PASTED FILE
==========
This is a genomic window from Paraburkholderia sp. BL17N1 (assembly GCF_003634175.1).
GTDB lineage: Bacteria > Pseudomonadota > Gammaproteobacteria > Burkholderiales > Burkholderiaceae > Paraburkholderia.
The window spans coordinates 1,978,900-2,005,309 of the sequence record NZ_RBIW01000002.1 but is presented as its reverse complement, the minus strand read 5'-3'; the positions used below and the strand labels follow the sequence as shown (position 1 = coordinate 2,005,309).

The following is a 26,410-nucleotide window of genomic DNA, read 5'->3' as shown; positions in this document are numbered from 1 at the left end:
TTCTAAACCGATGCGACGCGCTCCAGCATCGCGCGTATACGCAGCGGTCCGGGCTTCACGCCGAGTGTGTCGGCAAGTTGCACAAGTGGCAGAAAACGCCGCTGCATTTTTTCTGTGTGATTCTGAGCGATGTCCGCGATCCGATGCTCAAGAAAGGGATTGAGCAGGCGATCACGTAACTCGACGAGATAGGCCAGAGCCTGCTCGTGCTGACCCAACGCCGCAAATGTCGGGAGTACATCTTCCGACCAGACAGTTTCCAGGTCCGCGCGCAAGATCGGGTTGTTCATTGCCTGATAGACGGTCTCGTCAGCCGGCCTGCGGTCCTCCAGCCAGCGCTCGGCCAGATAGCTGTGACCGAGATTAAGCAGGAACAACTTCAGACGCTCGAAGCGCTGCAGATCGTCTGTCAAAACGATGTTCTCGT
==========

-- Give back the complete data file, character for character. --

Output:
This is a genomic window from Paraburkholderia sp. BL17N1 (assembly GCF_003634175.1).
GTDB lineage: Bacteria > Pseudomonadota > Gammaproteobacteria > Burkholderiales > Burkholderiaceae > Paraburkholderia.
The window spans coordinates 1,978,900-2,005,309 of the sequence record NZ_RBIW01000002.1 but is presented as its reverse complement, the minus strand read 5'-3'; the positions used below and the strand labels follow the sequence as shown (position 1 = coordinate 2,005,309).

The following is a 26,410-nucleotide window of genomic DNA, read 5'->3' as shown; positions in this document are numbered from 1 at the left end:
TTCTAAACCGATGCGACGCGCTCCAGCATCGCGCGTATACGCAGCGGTCCGGGCTTCACGCCGAGTGTGTCGGCAAGTTGCACAAGTGGCAGAAAACGCCGCTGCATTTTTTCTGTGTGATTCTGAGCGATGTCCGCGATCCGATGCTCAAGAAAGGGATTGAGCAGGCGATCACGTAACTCGACGAGATAGGCCAGAGCCTGCTCGTGCTGACCCAACGCCGCAAATGTCGGGAGTACATCTTCCGACCAGACAGTTTCCAGGTCCGCGCGCAAGATCGGGTTGTTCATTGCCTGATAGACGGTCTCGTCAGCCGGCCTGCGGTCCTCCAGCCAGCGCTCGGCCAGATAGCTGTGACCGAGATTAAGCAGGAACAACTTCAGACGCTCGAAGCGCTGCAGATCGTCTGTCAAAACGATGTTCTCGT